"Someone once told me that Dave makes a beautiful omelet—just delicious—but he breaks a lot of eggs and leaves a mess," Moore says. "I don't think he worries too much about what other people think about the mess."
Omelet making describes Sokol's role at NetJets, a Berkshire property he has revived financially since parachuting in two years ago. A provider of fractional ownership of sleek executive airplanes, NetJets, based in Columbus, Ohio, had an aggregate pretax loss of $157 million in 11 years through 2009, according to Buffett's Feb. 26 annual letter to shareholders. That loss would have been hundreds of millions of dollars larger if NetJets hadn't enjoyed the benefit of Berkshire's rock-solid credit. Sokol turned the company upside down. In 2010, after layoffs, asset sales, and a management shakeup, NetJets earned a $207 million pretax profit.
Some NetJets employees, and especially ex-employees Sokol laid off, came to despise him. The personal website of Bloomberg News columnist Alice Schroeder, author of The Snowball: Warren Buffett and the Business of Life, became a venue for vituperation from current and former workers alleging that NetJets had been taxiing toward a recovery before Sokol arrived and that he harmed the company by shrinking it. Enraged, Sokol fired back in an unusual e-mail to NetJets workers last August (which Schroeder obtained and published). He decried "a campaign designed to decrease the number of owners in the NetJets program, poison our relationships with our business partners, and incite our team members into providing a reduced level of service." His detractors said the e-mail illustrated part of the problem. "David Sokol can tolerate no disagreement of any kind regarding his decisions," one anonymous commenter posted. "The mere fact of suggesting a different course of action is in and of itself an act of 'sabotage' to him."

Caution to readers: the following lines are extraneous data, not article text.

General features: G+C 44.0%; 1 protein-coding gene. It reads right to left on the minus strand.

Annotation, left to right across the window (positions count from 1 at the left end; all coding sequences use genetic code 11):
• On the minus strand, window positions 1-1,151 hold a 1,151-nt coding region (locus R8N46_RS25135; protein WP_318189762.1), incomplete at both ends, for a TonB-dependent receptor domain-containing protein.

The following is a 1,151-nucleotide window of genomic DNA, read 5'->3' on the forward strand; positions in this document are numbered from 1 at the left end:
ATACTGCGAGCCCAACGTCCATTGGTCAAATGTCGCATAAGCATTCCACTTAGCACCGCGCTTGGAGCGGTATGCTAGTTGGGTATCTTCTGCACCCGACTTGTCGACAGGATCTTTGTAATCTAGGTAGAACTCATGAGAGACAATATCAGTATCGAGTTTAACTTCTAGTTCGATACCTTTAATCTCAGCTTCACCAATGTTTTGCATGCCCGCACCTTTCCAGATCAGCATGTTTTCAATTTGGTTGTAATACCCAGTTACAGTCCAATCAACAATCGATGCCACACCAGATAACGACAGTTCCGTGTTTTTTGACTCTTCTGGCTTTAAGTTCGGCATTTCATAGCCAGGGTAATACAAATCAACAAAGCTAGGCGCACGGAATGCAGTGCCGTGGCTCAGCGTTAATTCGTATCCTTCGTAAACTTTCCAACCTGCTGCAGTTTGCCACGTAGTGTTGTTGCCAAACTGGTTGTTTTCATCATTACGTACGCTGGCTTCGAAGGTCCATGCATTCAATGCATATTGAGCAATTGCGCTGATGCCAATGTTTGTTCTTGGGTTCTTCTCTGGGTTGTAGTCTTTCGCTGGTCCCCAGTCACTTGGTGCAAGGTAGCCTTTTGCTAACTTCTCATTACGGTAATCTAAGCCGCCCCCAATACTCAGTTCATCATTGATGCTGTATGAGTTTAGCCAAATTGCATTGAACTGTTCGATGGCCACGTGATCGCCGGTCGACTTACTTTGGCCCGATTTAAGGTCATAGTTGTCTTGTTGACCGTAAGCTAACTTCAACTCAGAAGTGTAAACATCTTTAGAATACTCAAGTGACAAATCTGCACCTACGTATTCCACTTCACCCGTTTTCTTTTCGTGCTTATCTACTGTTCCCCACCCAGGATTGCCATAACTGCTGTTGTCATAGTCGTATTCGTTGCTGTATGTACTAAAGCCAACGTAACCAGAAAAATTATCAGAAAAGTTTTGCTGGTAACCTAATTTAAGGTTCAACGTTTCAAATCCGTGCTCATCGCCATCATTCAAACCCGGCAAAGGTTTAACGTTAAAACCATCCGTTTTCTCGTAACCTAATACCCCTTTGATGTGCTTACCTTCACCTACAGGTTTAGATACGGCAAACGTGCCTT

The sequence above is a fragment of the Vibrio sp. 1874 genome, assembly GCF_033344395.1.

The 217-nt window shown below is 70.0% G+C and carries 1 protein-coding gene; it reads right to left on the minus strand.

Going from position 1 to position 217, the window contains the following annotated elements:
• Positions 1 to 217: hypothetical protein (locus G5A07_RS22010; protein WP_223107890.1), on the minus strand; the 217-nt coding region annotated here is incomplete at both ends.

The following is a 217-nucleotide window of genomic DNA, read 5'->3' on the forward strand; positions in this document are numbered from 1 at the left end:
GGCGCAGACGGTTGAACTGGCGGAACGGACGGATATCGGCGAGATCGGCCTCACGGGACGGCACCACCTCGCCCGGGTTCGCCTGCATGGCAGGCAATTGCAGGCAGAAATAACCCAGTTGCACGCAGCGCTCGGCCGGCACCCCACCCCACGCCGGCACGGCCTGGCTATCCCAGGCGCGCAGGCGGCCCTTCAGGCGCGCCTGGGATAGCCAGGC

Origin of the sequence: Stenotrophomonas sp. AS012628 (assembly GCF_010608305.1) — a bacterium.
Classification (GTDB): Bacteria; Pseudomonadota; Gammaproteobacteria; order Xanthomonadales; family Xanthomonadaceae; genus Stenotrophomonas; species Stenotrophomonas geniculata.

In the end, of course, the opinion of one NetJets passenger matters the most: that of the owner. "I can't overstate the breadth and importance of Dave Sokol's achievements at this company," Buffett wrote in February to Berkshire shareholders. Buffett noted that he and his family have flown more than 5,000 hours on NetJets planes, with only superlative service.
Sokol made a lot of money for Buffett, and that in turn generated a lot of confidence in his ability. In addition to running companies for Berkshire, Sokol scouted investment opportunities. For much of 2008, as the Wall Street crisis worsened, Sokol served as Buffett's agent, assessing potential bargains created by the financial chaos. Urgent pleas came over a period of months from the top management of struggling Lehman Brothers, a victim of reckless dealing in subprime securities. In September 2008, Lehman's chief of investment banking, Hugh E. McGee III, reached out once again to Sokol. "McGee asked, 'Do you have any ideas to save us?' " according to a 2010 U.S. Bankruptcy Court examiner's report on Lehman. "Sokol, who was bear hunting in Alaska at the time, told McGee that he did not." Days later, Lehman filed court papers to begin liquidating.
On other occasions, Sokol pushed Buffett to act. Immediately after Lehman's collapse, Sokol pointed out that the stock of Constellation Energy Group (CEG), a Baltimore utility, was dropping fast. As the head of MidAmerican, the Des Moines power company, Sokol perceived a chance to buy assets at a sharp discount. With Buffett's approval, he rushed to Baltimore and struck a deal to acquire Constellation for $4.7 billion, staving off its bankruptcy. Before the acquisition could take place, a French competitor stepped in with a much higher bid. But Sokol's insight did not go unrewarded. Berkshire received more than $1 billion from Constellation, including breakup fees it had negotiated in the event its deal didn't go through—not at all shabby for a couple months' work.
This kind of lucrative opportunism is a big and underappreciated part of the Berkshire formula. Buffett has a reputation for being a benevolent owner, one who values and retains skilled management. As a result, many companies are eager to sell themselves to Berkshire. At the same time, Buffett's aura and track record open doors to non-ownership investments that others can only dream about. Examples of the latter include preferred investments Berkshire made in 2008 to prop up Goldman Sachs (GS) ($5 billion) and General Electric (GE) ($3 billion), when Wall Street panic threatened the stability of both companies. In exchange for these crucially timed gestures, Berkshire ultimately could receive more than $4 billion, including interest, redemption fees, and proceeds from warrants. That's on top of the repayment of Berkshire's $8 billion principal—profits simply not available to regular investors.